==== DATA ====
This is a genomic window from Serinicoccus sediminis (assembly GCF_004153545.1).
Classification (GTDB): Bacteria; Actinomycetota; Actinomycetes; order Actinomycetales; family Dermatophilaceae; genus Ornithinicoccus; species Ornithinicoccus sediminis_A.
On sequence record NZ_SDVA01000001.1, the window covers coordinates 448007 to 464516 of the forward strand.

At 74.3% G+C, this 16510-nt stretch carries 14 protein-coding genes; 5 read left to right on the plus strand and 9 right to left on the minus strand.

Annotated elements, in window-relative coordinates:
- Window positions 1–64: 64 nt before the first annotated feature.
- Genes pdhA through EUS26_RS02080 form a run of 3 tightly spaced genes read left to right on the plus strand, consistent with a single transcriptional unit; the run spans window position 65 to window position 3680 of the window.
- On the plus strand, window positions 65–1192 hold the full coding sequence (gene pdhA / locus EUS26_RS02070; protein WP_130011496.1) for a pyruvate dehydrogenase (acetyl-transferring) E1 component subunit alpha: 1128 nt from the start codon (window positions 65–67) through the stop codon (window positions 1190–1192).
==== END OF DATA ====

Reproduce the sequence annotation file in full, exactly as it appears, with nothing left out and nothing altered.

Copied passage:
This is a genomic window from Serinicoccus sediminis (assembly GCF_004153545.1).
Classification (GTDB): Bacteria; Actinomycetota; Actinomycetes; order Actinomycetales; family Dermatophilaceae; genus Ornithinicoccus; species Ornithinicoccus sediminis_A.
On sequence record NZ_SDVA01000001.1, the window covers coordinates 448007 to 464516 of the forward strand.

At 74.3% G+C, this 16510-nt stretch carries 14 protein-coding genes; 5 read left to right on the plus strand and 9 right to left on the minus strand.

Annotated elements, in window-relative coordinates:
- Window positions 1–64: 64 nt before the first annotated feature.
- Genes pdhA through EUS26_RS02080 form a run of 3 tightly spaced genes read left to right on the plus strand, consistent with a single transcriptional unit; the run spans window position 65 to window position 3680 of the window.
- On the plus strand, window positions 65–1192 hold the full coding sequence (gene pdhA / locus EUS26_RS02070; protein WP_130011496.1) for a pyruvate dehydrogenase (acetyl-transferring) E1 component subunit alpha: 1128 nt from the start codon (window positions 65–67) through the stop codon (window positions 1190–1192).